In Debrecen the city's mayor Lajos Kósa (Fidesz) was taking an active part of the demonstrations; he supported his party's plans to keep a rally in Budapest on Saturday (the rally had been cancelled since), and heavily criticized Gábor Demszky, the mayor of Budapest for his perceived inactivity. ("It's possible Gábor Demszky doesn't feel Budapest his own and he thinks that he has nothing to do when such things happen in the capital, but Debrecen is another city, it has a local government which cares for the city."[19]) He also asked the demonstrators not to attack the MSZP's county headquarters in the city, stating that the building is Debrecen's property and the party is only renting it. (A similar thing happened in Miskolc where a speaker jokingly mentioned that "we have the strength to break into the building, but we won't do it; that building will still be useful for something else.")

A peaceful rally was held in the main square of Pécs.

Other countries[edit]

  • Serbia: A small protest took place in the town of Zenta (Senta) on this day. The demonstration was organised by a local ethnic Hungarian political party. These people wanted to show their sympathy for the demonstrators in Hungary because, in their opinion, all people who peacefully demonstrate on the streets in Hungary had previously voted to give Hungarian citizenship to the ethnic Hungarians in the neighboring countries. Attila Juhász, the mayor of the town, said that he and his party (the Alliance of Vojvodina Hungarians), which is the most influential ethnic Hungarian party in Serbia, believe that Hungarians in Vojvodina have no business in the Hungarian events.

Day 4: Thursday, September 21, 2006[edit]

Budapest[edit]

Peaceful demonstration went on, but people showed markedly less interest. The main opposition party, Fidesz has cancelled its planned rally previously announced for September 23, due to warnings of a possible attack. The demonstrators of Kossuth Square still lacked any serious political support. Police issued arrest warrants against several football ultras and other presumed troublemakers.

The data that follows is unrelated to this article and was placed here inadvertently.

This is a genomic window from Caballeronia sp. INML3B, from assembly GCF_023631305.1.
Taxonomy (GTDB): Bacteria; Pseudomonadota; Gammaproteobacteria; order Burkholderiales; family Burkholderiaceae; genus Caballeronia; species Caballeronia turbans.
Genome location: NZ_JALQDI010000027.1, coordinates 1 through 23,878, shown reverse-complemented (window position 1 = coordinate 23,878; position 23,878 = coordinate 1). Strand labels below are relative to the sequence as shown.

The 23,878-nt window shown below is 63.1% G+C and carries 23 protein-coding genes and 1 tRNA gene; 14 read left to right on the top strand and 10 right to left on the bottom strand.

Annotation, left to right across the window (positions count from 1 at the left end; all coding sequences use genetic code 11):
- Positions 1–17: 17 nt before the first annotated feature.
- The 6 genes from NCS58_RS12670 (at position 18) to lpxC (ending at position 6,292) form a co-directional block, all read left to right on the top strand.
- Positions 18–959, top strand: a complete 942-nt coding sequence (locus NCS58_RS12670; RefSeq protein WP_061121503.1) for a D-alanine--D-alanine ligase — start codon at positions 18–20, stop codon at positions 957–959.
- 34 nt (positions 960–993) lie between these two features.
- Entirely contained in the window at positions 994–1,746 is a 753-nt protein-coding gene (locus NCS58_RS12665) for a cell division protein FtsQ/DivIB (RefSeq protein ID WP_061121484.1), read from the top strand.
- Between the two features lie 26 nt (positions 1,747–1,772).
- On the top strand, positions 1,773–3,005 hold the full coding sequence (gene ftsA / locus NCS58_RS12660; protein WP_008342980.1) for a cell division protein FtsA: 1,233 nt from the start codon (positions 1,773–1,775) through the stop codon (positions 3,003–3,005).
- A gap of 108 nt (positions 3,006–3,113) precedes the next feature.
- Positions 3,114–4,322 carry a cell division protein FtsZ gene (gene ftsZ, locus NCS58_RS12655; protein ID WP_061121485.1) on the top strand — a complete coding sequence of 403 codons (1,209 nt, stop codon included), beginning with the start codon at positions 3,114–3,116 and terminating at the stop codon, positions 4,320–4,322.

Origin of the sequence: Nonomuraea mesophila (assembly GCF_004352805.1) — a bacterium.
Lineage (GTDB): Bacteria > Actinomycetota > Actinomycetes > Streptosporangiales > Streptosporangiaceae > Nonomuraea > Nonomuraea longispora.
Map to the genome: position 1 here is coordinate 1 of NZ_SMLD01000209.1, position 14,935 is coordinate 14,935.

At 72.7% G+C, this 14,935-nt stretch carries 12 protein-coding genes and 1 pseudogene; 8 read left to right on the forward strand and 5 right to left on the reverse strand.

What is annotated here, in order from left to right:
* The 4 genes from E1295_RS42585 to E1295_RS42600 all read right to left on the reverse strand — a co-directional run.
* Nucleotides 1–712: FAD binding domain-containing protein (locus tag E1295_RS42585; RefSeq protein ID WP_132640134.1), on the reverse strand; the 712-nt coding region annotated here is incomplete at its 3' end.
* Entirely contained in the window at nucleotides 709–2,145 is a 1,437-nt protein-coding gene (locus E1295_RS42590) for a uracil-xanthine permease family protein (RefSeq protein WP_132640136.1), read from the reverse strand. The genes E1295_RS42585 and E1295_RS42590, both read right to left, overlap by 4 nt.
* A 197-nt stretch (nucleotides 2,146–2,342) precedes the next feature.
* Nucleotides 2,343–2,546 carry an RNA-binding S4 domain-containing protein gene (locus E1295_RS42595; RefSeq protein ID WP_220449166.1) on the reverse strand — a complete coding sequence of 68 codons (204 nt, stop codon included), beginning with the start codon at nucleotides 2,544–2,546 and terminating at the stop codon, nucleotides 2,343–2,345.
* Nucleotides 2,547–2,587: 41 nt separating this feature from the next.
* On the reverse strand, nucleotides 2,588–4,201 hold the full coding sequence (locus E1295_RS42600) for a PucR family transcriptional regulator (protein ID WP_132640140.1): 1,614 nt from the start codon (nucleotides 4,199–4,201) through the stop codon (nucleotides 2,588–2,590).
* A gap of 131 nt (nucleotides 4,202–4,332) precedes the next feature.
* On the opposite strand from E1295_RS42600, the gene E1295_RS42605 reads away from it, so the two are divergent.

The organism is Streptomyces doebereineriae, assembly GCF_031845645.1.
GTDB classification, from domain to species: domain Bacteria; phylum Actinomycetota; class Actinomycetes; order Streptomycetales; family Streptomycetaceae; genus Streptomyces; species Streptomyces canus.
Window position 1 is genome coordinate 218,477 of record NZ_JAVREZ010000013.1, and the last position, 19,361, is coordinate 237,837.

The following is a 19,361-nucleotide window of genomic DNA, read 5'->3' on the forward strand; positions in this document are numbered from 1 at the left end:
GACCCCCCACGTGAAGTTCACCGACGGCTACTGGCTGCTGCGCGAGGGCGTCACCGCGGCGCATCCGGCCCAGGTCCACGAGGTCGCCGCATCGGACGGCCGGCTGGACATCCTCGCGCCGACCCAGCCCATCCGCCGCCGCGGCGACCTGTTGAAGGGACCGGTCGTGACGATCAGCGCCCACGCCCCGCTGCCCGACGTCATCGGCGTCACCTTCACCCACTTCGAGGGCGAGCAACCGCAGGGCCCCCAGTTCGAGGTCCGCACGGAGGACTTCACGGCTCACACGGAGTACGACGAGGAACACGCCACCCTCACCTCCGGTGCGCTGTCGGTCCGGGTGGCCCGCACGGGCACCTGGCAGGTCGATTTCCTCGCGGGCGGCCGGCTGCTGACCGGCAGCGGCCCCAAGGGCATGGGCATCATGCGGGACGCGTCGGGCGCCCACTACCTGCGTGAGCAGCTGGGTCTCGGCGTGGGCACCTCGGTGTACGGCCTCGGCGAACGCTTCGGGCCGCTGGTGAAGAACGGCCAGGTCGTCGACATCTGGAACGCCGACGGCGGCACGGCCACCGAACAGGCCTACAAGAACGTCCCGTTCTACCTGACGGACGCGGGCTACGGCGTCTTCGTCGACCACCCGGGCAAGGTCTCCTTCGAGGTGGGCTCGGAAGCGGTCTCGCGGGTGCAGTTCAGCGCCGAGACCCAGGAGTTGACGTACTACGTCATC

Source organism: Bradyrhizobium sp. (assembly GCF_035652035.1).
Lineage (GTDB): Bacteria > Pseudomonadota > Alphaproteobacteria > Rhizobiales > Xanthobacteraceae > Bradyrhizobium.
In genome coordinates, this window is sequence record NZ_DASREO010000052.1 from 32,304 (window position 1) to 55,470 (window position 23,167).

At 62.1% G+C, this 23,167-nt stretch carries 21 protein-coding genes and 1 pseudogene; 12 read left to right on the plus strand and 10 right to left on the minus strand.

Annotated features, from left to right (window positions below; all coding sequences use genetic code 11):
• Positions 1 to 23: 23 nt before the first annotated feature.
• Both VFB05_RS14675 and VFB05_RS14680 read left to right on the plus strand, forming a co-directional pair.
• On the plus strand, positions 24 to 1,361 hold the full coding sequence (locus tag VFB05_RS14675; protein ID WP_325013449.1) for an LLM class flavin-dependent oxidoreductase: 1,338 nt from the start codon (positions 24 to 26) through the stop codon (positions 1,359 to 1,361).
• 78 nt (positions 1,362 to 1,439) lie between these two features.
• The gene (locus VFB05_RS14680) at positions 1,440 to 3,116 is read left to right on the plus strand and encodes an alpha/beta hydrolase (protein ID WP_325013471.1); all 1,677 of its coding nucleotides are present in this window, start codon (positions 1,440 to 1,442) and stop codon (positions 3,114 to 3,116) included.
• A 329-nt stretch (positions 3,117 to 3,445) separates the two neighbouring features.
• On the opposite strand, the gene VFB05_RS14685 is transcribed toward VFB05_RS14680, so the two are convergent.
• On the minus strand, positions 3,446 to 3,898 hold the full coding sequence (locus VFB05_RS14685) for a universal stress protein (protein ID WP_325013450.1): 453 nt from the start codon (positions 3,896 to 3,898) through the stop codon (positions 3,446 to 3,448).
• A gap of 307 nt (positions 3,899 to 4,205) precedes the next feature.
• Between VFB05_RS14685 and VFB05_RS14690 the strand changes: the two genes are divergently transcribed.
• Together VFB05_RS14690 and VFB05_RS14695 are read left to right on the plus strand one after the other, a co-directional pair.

A leader of a right-wing extremist demonstrator group announced in a local cable TV that he would take full responsibility for any future violence but his group planned no more attacks against the media.[20])

The day and night were quiet overall, but arson was reported when a district office of the Hungarian Socialist Party was set ablaze in Újpest (a district of Budapest). It was quickly extinguished.

Other cities[edit]

Peaceful demonstrations continued all over the country.

Day 5: Friday, September 22, 2006[edit]

Budapest[edit]

The day passed peacefully. The Kossuth Square demonstration carried on, with 10,000 demonstrators in the evening, and featured several speeches. The demonstration was very well supported with food and on-location made meals. The Parliament-outsider right-wing Hungarian Justice and Life Party held its peaceful, speech-oriented rally under heavy police presence. Police leaders announced that they will maintain their alert at the same level as that of the previous days.

Prime Minister Ferenc Gyurcsány made his official trip to Berlin, Germany today. He visited the X. International Bertelsmann Forum 2006 of the Bertelsmann Stiftung where he also met the German Chancellor Angela Merkel. After the meeting Gyurcsány claimed that Merkel found his leaked speech to be brave. Later the Chancellor's office denied even mentioning the word "brave".

Other cities[edit]

Demonstrator

In Miskolc demonstrations started on St. Stephen Square as usual, with fewer demonstrators than on previous days. The speaker informed demonstrators about the latest happenings countrywide, then exhorted people to demonstrate every evening at 18:00 on the main squares of cities until the government resigns. He also said that the fundraising to help those who are penalized for taking part in the demonstrations should be held in the whole country, not only in Miskolc. The speaker mentioned that police officers informed him on Thursday that he will be held responsible for any atrocities committed in the city by the demonstrators; because of this he organized a committee of five people who will protect the demonstrators from provocators, remove the demonstrators who try to stir up trouble, and will try to prevent attacks against police officers.[21]

The demonstrators took their usual route – first to City Hall Square, to the city hall and then to the Alliance of Free Democrats party's county office, where a high school teacher gave a speech comparing Gyurcsány's speech to "the opening of Pandora's box", then marched through Széchenyi Street towards MSZP's office, and later to Petőfi Square. Only about 600 people took part in the demonstrations, which was planned to be very short this time, since the local football team, DVTK was playing against Vasas in the Diósgyőr district of the city and organizers didn't want football fans joining the demonstrators. The football match could also have been the reason for the low participation in the demonstration. Mentions were made about the demonstrations being continued on the weekend.[22]

About 500 people were protesting in Debrecen, 500 in Szeged, 400 in Szécsény, 100-200 in Békéscsaba, 100-120 in Salgótarján, 50 in Nyíregyháza and smaller groups in several other towns.

Other countries[edit]

  • Austria: News reported[23] a demonstration of about 60 members of the Hungarian minority living in Austria at the embassy of Hungary in Vienna. After a speech, they handed over their petition to the embassy officials.